You may have heard of 3D printing and rapid prototyping. Have you seen videos of concrete printers? We aren’t yet building apartments this way, or even backyard sheds, but the idea has been picked up and its development is now funded by very large companies.
I was thinking about this while spooning up a dish of Ben & Jerry’s 30th anniversary celebratory ice cream flavor, Cake Batter. I wondered what machinery had achieved the perfect swirling of ice cream flavors and gooey frosting. I have toured their factory in Waterbury, Vermont, and I even stood nearby while it was being built, but I’ve never seen up close the twirling, swirling nozzles. I wondered about their capabilities.
We had a 9-pin dot matrix printer when I was a kid. Eventually we got a 24-pin model that printed nicer-looking fonts, followed by a laser printer and a color bubble jet. I disassembled each one to see how it worked, or I read about it if the mechanism was too small. I found that if you ran a page enough times through any printer, the ink would build up on the paper until eventually the printer jammed. 3D printing is easy to imagine but not so easy to do.
Now if Ben & Jerry’s ice cream swirls could be created in a pint of ice cream by moving a rod having individually-controlled swirl ports, you might be able to print messages inside the pint, to be successively revealed by spooning away layers from the top. This has the obvious difficulty of the effect of the rod moving through the ice cream, swirling into oblivion whatever was deposited before.
It would be better to squirt the ice creams and swirls simultaneously into the pint to form one layer at a time. Having on its pint-wide print head a grid of nozzles arranged horizontally, the machine would print while moving the head vertically through the length of the pint. If it had the ability to control the nozzles to squirt different ingredients, the machine would be a 3D ice cream printer and my dream come true.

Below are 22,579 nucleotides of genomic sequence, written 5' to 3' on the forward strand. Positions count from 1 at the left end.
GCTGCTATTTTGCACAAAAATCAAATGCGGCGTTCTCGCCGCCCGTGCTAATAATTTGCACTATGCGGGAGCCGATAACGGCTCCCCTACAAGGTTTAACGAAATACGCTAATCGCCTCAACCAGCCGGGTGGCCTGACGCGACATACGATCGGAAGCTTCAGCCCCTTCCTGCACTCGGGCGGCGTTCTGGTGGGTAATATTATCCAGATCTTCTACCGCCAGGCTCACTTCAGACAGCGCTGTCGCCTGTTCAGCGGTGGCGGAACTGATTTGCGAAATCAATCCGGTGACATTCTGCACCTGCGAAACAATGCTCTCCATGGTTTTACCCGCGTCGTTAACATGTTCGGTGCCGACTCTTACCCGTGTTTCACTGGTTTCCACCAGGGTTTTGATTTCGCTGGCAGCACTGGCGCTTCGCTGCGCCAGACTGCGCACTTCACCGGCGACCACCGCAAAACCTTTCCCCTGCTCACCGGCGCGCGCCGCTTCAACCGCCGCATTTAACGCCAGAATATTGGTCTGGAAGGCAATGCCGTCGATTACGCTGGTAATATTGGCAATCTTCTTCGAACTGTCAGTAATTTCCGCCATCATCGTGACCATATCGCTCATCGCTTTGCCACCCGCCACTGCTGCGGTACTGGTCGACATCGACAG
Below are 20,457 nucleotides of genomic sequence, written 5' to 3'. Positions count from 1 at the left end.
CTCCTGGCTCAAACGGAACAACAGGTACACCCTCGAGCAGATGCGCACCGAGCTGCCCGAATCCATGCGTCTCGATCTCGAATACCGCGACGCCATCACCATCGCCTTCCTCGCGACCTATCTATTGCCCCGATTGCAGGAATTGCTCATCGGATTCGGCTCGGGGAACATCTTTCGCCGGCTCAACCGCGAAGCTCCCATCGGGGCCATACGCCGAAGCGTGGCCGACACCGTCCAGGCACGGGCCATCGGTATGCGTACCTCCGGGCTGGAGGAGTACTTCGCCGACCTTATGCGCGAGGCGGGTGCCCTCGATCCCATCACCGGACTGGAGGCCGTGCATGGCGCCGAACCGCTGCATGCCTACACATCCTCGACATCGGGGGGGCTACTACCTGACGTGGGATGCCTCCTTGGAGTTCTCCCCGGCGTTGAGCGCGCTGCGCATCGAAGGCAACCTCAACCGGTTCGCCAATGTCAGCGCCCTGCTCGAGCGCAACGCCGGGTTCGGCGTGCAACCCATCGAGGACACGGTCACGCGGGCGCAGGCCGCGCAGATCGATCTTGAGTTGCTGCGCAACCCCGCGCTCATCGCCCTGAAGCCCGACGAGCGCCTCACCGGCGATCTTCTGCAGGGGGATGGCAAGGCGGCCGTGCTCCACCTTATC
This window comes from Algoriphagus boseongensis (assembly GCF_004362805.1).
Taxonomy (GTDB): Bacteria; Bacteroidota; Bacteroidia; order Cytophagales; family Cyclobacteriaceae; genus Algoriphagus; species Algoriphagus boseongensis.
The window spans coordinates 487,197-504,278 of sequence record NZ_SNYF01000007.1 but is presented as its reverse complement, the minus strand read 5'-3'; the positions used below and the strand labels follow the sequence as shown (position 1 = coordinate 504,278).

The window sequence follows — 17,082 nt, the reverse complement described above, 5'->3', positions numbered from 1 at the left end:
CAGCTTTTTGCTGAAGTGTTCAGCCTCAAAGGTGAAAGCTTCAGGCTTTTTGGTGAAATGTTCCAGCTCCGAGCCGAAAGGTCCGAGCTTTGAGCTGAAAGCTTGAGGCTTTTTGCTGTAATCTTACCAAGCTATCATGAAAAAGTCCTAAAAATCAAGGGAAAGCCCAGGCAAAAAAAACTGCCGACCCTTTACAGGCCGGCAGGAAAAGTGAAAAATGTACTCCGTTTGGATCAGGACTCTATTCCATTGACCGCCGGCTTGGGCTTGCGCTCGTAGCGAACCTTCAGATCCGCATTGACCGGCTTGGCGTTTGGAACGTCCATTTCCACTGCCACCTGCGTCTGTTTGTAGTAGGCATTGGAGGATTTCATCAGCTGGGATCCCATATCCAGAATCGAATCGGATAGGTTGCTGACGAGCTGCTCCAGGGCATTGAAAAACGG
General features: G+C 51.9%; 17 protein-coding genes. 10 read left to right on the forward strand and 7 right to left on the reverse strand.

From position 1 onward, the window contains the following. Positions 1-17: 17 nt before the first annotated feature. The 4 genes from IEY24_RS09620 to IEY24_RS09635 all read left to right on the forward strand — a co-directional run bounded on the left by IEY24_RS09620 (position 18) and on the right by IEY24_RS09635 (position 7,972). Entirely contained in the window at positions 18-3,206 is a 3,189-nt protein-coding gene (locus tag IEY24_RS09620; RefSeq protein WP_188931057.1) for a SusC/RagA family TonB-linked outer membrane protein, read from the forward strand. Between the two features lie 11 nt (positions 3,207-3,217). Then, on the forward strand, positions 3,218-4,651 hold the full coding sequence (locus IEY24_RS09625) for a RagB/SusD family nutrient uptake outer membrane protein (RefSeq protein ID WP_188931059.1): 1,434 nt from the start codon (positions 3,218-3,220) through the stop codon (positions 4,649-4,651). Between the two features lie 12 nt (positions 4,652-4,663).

All of the forgoing occurred to me between bites of Cake Batter ice cream. These thoughts occupied a small part of my mind through the day until I began to think back on older printing technologies. Most interestingly, all of the laser printers I had seen contained a heating element called a fuser which baked the toner that had been deposited on the paper. What if you could automatically deposit cake batter and bake it by layers? You could extrude a fully-baked cake with a different birthday wish in every slice.
One mechanism appeared to me: tiny, retractable, non-stick heating elements would extend into the printed batter at the rate of print head advance, effectively staying put in the batter until it has finished baking and then retracting into the print head to be deployed again. Another idea involved inflating tiny balloons with hot liquid to bake the batter and then deflating them, mimicking the natural consistency of cake with the voids left behind.
I imagined that the resolution of such printing would be directly limited by the composition of the cake. Air bubbles are transparent holes that transmit color from the solid parts at their boundaries. Higher resolution would depend on smaller bubbles. Up to this point I was thinking primarily in the visual field. Bakeries and consumers already have access to frosting printers, which are simply Canon bubble jet printers with edible sheets of “paper” and edible inks, but this is 2D printing and not what I wanted to think about. Continuing on the 3D track, I thought separately about flavor printing and structure printing.
Flavor printing can be imagined very simply in one dimension by equipping a sausage mill with computer-controlled nozzles, each one adding a different ingredient to the filler and being turned on and off to create a pattern of flavors that the eater would experience in a sequence of bites. It is easy to expand the concept mechanically into two and three dimensions, printing out multi-flavored cakes or gelatin molds. I don’t know what consumer need this would fill. Still, I’d like to see it done.
Structure printing (creating, say, a frosted yellow cake in the form of the Statue of Liberty) brings up an important consideration: the physical properties of the food. Where are the compression strain diagrams of yellow cake? What is the tensile strength of frosting with and without coconut? How best to anneal the chocolate rebar?
If you know any mechanical engineering grad students who secretly wanted to major in home economics, or vice versa, please send them a link to this post. I would love to consult on any project that stems from these ideas.